Hence, the Stefan-Boltzmann relation was applied to the whole atmosphere―or rather to its lowest layer―, which obviously does not exhibit any surrounding walls, as it was the case for the measurements of Dulong and Petit. Instead, it is held together by the gravity of the Earth. However, this implies a considerably inhomogeneity―even when cloud and dust effects are neglected―, not only because of the vertical pressure and temperature gradients, but also because of horizontal gradients caused by the ball shape of the Earth, which leads to latitude-dependant solar irradiation intensities. In addition, differences in altitude, due to mountains, as well as diurnal and seasonal fluctuations contribute to permanent but not consistent motions which hardly admit steady-state conditions.
When, instead of a blackbody, a coloured solid opaque body (abbrev. SOB) is used, these equations can be modified to the Equations ((5a) and (5b)) since the thermal emission power of a coloured solid opaque body turned out to be equal to the thermal emission power of a blackbody  :
yielding formula (6) for calculating the limiting temperature of an irradiated coloured SOB:
Therein, βs indicates the solar reflection coefficient, expressing the portion of absorbed irradiation. But normally, instead of this solar absorption coefficient, the complementary solar reflection coefficient αs (or the “albedo”) is used which entails its indirect determination according to the relation βs = 1 − αs. Since this may lead to uncertainties due to scattering of the reflected radiation, a method for the direct determination of the solar reflection coefficient βs was developed by the author, measuring the warming-up of coloured solid opaque plates . Thus, it spares you the trouble of determining the albedo and will briefly be described in the next chapter, in particular since it is suitable to empirically assess the Stefan-Boltzmann relation.
In any case it should be realized that the incident solar intensity Φ and the ambient surface air temperature Tatm are not independent of one another, apart from the fact that the latter one is ill-defined. However, this interdependency is not distinctly computable because of the variety of relevant further parameters and processes. Moreover, in reality the limiting temperature of superficial materials is hardly ever reached, not least because of the diurnally alternating altitude of the sun and, in particular, because of the cooling-down of the Earth surface during night. In the latter case, the intensity of the incident solar intensity becomes zero. Instead, a radiative emission of the solid opaque body―representing the soil―is to be anticipated, thus Equation (5b) turns into Equation (7):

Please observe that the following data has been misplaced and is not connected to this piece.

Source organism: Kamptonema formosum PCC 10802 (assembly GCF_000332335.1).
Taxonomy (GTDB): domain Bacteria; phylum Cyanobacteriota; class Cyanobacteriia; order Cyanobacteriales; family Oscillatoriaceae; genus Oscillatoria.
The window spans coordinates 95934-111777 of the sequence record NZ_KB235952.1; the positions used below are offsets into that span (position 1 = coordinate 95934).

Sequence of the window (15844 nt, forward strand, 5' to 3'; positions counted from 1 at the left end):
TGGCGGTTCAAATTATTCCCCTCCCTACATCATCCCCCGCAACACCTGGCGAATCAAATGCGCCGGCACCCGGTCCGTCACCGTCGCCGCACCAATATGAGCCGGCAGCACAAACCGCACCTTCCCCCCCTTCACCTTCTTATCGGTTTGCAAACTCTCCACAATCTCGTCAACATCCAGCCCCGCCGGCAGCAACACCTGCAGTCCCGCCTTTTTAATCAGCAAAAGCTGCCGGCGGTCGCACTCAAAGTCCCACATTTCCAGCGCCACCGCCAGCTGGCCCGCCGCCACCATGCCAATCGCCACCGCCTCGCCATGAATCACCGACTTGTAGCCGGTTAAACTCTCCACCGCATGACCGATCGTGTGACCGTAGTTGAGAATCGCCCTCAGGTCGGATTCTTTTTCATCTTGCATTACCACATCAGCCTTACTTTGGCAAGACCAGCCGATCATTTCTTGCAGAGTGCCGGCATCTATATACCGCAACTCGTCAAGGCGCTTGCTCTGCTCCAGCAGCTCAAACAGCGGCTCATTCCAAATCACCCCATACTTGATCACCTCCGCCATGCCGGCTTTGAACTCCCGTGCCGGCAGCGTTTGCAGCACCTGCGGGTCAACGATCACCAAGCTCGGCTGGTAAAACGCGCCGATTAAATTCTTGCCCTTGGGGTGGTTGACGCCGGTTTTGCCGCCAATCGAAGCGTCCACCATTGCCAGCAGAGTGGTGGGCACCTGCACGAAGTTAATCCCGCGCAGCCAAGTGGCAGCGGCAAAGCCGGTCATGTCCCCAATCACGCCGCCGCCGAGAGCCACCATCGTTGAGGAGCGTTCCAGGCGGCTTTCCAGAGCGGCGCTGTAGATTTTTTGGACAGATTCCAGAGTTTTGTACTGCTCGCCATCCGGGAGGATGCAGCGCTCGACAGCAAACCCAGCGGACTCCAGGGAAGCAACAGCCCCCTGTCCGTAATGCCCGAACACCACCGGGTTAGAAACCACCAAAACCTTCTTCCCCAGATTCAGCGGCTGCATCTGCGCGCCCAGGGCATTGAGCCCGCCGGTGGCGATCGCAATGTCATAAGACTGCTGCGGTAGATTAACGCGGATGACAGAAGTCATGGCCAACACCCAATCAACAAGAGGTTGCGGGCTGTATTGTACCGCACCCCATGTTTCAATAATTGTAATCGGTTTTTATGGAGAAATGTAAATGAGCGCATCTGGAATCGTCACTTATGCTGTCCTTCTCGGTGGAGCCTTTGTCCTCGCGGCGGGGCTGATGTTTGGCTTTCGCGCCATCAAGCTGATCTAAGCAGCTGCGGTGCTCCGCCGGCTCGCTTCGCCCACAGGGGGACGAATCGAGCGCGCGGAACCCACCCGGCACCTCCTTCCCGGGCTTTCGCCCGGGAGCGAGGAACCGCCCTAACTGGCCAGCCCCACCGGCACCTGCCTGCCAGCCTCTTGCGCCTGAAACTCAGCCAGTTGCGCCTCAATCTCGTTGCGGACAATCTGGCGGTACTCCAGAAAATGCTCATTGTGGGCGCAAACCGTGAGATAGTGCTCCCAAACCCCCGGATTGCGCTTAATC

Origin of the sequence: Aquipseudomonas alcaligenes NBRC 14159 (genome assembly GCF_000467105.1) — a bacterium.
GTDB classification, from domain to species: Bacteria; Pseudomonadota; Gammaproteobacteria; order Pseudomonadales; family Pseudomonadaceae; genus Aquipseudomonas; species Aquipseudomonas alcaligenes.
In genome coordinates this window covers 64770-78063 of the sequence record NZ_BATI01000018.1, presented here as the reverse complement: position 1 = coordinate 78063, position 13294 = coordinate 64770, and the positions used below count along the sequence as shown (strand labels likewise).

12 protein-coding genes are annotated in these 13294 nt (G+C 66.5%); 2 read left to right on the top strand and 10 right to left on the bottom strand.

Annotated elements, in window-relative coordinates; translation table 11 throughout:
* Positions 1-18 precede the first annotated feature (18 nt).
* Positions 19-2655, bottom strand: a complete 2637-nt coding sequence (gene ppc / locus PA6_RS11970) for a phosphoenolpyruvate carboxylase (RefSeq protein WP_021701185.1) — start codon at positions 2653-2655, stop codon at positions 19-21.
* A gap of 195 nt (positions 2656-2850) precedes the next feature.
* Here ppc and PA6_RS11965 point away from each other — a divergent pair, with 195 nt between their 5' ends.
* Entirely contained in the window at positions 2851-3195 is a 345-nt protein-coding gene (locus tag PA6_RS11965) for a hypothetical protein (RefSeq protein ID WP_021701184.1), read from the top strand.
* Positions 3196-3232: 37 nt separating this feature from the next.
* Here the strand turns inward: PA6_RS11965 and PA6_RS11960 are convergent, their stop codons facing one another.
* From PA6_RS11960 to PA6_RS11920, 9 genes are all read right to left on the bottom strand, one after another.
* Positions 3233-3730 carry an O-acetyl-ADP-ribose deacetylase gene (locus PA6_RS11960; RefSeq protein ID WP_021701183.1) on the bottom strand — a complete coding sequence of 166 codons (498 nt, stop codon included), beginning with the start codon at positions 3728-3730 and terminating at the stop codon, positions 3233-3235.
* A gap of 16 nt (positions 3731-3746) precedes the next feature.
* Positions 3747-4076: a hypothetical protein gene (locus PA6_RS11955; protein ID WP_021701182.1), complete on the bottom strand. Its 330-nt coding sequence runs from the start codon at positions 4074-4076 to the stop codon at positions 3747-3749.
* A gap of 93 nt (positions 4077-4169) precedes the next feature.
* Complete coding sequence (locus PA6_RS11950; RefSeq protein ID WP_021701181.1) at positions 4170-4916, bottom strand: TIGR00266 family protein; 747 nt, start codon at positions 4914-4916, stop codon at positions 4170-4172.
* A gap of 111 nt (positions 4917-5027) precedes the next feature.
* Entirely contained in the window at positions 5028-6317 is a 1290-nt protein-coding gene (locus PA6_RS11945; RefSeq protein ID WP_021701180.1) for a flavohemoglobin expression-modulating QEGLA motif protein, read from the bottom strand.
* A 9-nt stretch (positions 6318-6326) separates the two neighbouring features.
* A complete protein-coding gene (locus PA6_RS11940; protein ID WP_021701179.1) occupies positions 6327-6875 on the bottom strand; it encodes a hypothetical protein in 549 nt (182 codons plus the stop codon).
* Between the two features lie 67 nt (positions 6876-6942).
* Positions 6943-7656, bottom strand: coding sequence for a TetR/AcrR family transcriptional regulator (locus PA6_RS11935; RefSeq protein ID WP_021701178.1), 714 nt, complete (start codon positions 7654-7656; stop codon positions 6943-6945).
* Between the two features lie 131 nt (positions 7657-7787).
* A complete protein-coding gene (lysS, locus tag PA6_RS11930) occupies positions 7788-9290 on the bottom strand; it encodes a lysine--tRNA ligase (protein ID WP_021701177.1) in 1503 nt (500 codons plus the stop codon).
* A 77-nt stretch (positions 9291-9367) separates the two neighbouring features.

However, the cooling-down experiments described in  did not verify this equation. As an explanation, the different characters of the two participants have to be taken into account: in the case of solid materials, primarily the properties of the surface are relevant, while in the case of gases the relevant processes occur inside, i.e. within their whole extension range. This means, that the former processes occur two-dimensionally, while the latter ones are three-dimensional. It seems to be obvious that the atmosphere acts altogether incidentally like a solid thermal radiator, suggesting that it behaves like a solid opaque body. However, it can be assumed that, if the atmosphere were less extensive, its back-radiation power would probably be weaker, due to the reduced atmospheric pressure. As a consequence, an alternative approach such as
should be taken into consideration, exhibiting the presently unknown term , being a function of atmospheric pressure and temperature, appears reasonable but difficult to derive and verify. It is one of the main goals of this treatise to find a formal expression for this term. The recently reported and below described discovery of near-infrared absorption by gases delivered the key for finding such an expression. Since this novel method and its results cannot be assumed to be generally known, it will be recapitulated in chap. 3. But first of all, the method for the direct determination of the solar absorption coefficient will be described, allowing the empirical verification of the proposed atmospheric term by variation of the atmospheric pressure due to different sea levels.
2. A Novel Method Suited for the Validation of the Stefan-Boltzmann Relation
A direct determination method for the solar absorption coefficient has been recently published by the author where the temperature rise of coloured plates in the presence of vertical incidental solar light is measured . The plates were 10 × 10 cm2 large and normally 20 mm thick. To avoid heat losses laterally and at the bottom, the plates were embedded in Styrofoam, and covered with a thin transparent foil acting as an outer window to minimize erratic cooling by atmospheric turbulence (Figure 3). The preferred reference material was aluminium. It guarantees a high measurement precision, on the one hand due to its high specific heat capacity, reducing the thermal interference with the mounting material, and on the other hand due to its high thermal conductivity facilitating the heat dispersion in the plate and thus minimising the temperature difference between surface and bulk. For comparison, additionally other materials were used (wood, brick, and stone).